The 22% slowing on the primary outcome has been challenged as inappropriately small to warrant the treatment. Slowing by this amount translates to approximately one additional year in the typical 5-year period in the MCI stage of AD prior to entering the terminal dementia phase of the illness; patients should be empowered to decide if this degree of slowing is desirable for them.
ARIA of the effusion type (ARIA-E) and of the hemorrhagic type (ARIA-H) were observed in trials of aducanumab (6, 7). In pooled EMERGE and ENGAGE studies, ARIA-E was observed in 35% of patients receiving high dose aducanumab; 14.5% had severe ARIA-E and 6.1% discontinued trial participation because of ARIA-E. The frequency of ARIA-E was higher in those with at least one copy of the APOE4 gene (43%). Among participants with high dose exposure, 19.1% had ARIA-H, and 14.6% had superficial siderosis consistent with hemosiderin deposits resulting from hemorrhage into the brain parenchyma or on the pial surface. Most ARIA-E (74%) produced no symptoms.
The irregular aspects of the trials of aducanumab with premature termination suggest caution in interpreting the results. The consistent pharmacodynamic relationships among dose, duration, amyloid lowering, and slowing of clinical decline (as seen on the CDR-SB) support the efficacy of aducanumab. The effect on “downstream” biomarkers (p-tau, t-tau) associated with cognitive decline in many studies is additional evidence of the impact of aducanumab on the biology of AD and disease modification (8). An efficacy conclusion for anti-amyloid mAbs is consistent with observations emerging from studies of other agents in this class (discussed below).
Aducanumab was approved by the FDA using the regulatory mechanism of accelerated approval. This approval pathway was used for 14 of 50 (28%) approvals by the FDA in 2021 and is commonly used for cancer therapies (9). Accelerated approval is employed when a potential treatment for a life-threatening illness has an effect on a surrogate endpoint that is reasonably likely to predict clinical benefit (10). Post-marketing confirmatory trials may be required to verify the anticipated effect. Uncertainty about whether clinical benefit will be verified, and the possibility of undiscovered risks are the primary reasons that accelerated approval is reserved for drugs intended to treat serious conditions. As described by the FDA, determining whether an endpoint is reasonably likely to predict clinical benefit is a matter of judgment that will depend on the biological plausibility of the relationship between the disease and the endpoint and the empirical evidence supporting that relationship. The FDA guidance on accelerated approval notes that this regulatory mechanism is consistent with the agency’s commitment to flexibility regarding the evidence required to support product approval for the treatment of serious or life-threatening diseases with limited therapeutic options (10). There are provisions for withdrawal of approval if post-approval trials fail to verify the predicted clinical advantages. A confirmatory trial of aducanumab is required and approval can be retracted if efficacy is not supported.
Reduction of amyloid plaques as shown on amyloid PET is the biomarker on which accelerated approval was based. Plaque reduction is not a fully validated surrogate and there is a lack of consensus on the predictive value of plaque removal. There have been many failures of anti-amyloid therapies suggesting that approval based on anti-amyloid effects does not have an adequate scientific rationale (11). Nearly all the failed programs have been directed at pre-plaque species of Aβ and did not decrease amyloid plaques. Plaques have been linked by many observations to cognitive impairment in AD, and the effect of mAbs on plaques meets the standard of “reasonably likely” to predict clinical benefit (8, 12). Two other sponsors of mAb development programs are pursuing accelerated approval based on plaque lowering effects (Eisai for lecanemab and Eli Lilly for donanemab); both mAbs have shown preliminary evidence of slowing of clinical decline in addition to the biomarker efficacy (13, 14). To what extent plaque removal is the critical biology of the therapeutic response or is a marker for an effect on toxic amyloid oligomers, tau species, or inflammation remains to be determined. Biomarkers linked to effects on these non-amyloid aspects of AD biology might eventually be shown to be reasonably likely to predict clinical benefit and be employed in future accelerated approval strategies.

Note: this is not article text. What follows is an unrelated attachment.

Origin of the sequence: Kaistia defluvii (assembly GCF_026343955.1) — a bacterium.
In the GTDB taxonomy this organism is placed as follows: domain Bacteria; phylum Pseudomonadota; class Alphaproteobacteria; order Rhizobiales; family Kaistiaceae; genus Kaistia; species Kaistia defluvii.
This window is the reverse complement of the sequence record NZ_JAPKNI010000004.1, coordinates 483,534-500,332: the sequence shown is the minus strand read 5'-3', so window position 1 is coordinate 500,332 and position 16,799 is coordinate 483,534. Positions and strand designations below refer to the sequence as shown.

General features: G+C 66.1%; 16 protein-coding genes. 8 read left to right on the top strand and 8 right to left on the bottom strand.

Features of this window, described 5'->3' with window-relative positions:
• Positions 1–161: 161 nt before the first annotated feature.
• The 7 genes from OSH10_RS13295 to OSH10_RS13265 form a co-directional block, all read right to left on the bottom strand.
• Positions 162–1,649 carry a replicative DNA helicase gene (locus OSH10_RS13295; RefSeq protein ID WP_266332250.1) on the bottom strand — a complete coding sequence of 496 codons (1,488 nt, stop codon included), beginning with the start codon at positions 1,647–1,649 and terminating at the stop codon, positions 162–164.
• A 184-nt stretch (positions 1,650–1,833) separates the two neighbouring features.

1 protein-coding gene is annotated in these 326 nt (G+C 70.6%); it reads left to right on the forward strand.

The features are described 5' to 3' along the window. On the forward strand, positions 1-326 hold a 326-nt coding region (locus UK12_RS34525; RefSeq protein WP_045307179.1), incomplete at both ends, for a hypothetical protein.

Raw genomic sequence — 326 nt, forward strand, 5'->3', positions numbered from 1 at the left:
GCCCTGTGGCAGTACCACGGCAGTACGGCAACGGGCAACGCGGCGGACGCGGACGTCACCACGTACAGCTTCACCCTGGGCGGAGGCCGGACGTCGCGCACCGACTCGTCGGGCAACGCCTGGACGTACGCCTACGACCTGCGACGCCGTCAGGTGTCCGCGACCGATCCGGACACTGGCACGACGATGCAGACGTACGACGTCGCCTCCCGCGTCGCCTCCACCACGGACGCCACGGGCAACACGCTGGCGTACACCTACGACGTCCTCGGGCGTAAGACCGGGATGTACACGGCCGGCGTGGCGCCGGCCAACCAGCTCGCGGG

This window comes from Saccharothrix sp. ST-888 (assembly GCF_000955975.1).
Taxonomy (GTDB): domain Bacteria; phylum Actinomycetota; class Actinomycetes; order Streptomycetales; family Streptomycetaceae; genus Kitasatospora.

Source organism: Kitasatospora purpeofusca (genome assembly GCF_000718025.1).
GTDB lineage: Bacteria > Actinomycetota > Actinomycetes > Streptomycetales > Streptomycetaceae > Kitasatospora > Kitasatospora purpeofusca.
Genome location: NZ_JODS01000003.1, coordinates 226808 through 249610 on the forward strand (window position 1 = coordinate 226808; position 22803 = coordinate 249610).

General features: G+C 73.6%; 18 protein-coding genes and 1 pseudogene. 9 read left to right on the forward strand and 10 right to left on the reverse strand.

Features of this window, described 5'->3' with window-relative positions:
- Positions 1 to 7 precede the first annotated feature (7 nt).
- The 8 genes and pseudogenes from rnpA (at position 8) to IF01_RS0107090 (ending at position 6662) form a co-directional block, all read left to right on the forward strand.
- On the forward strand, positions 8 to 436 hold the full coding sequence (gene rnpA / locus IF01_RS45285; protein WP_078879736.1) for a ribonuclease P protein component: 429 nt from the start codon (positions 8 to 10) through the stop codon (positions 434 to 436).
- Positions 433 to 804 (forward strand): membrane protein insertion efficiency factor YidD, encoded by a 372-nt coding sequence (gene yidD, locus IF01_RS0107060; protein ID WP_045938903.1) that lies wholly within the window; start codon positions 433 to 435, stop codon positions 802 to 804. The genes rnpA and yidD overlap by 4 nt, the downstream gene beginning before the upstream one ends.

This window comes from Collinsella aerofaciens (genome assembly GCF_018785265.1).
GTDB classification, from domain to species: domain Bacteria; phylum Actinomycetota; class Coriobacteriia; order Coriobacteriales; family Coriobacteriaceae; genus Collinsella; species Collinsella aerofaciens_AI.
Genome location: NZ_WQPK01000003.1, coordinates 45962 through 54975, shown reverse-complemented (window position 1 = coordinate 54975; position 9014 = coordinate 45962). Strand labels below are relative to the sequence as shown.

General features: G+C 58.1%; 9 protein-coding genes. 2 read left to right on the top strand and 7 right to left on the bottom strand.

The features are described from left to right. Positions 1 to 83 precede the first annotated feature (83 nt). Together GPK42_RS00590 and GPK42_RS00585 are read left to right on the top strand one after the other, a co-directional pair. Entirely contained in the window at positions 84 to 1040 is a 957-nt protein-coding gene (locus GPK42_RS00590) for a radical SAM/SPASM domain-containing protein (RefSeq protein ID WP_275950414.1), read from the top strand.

Accelerated approval is intended to make drugs available to patients with life-threatening diseases such as AD while additional evidence to confirm efficacy and safety is generated. The decision of CMS to limit aducanumab to clinical trials is at variance with the purpose of this approach and inconsistent with the intent of the FDA to provide a mechanism for accelerated access to aducanumab for appropriate patients.
CMS Draft Decision
In their draft determination, CMS proposed to cover FDA approved mAbs directed against plaque amyloid for the treatment of AD under a Coverage with Evidence Development (CED) approach limiting coverage of mAbs to patients participating in CMS-approved randomized controlled trials supported by the NIH (3). All trials must be conducted in a hospital-based outpatient setting. Based on the lack of inclusion of underserved populations in past trials, CMS requires enrollment of a patient population representative of those diagnosed with AD. The CMS draft proposal addresses anti-amyloid mAbs as a class.
This approach is not patient-centered and will greatly delay access to treatment for individuals with early AD. This proposed determination is predicted to reduce interest in treatment development when the increasing population of those with and at risk for AD requires innovative solutions for their cognitive and functional impairment.
Controlled Clinical Trials
Requiring that aducanumab be studied in clinical trials conducted in a hospital setting greatly limits the number of patients with early AD who could receive treatment with coverage. Proposed trials are likely to be placebo-controlled (not explicitly required in the proposed decision memo but implied by the trial requirements). In placebo-controlled trials, patients seeking treatment must agree to be randomized to drug or placebo to have a chance of receiving therapy. Severely limiting access to an approved therapy in this way is coercive.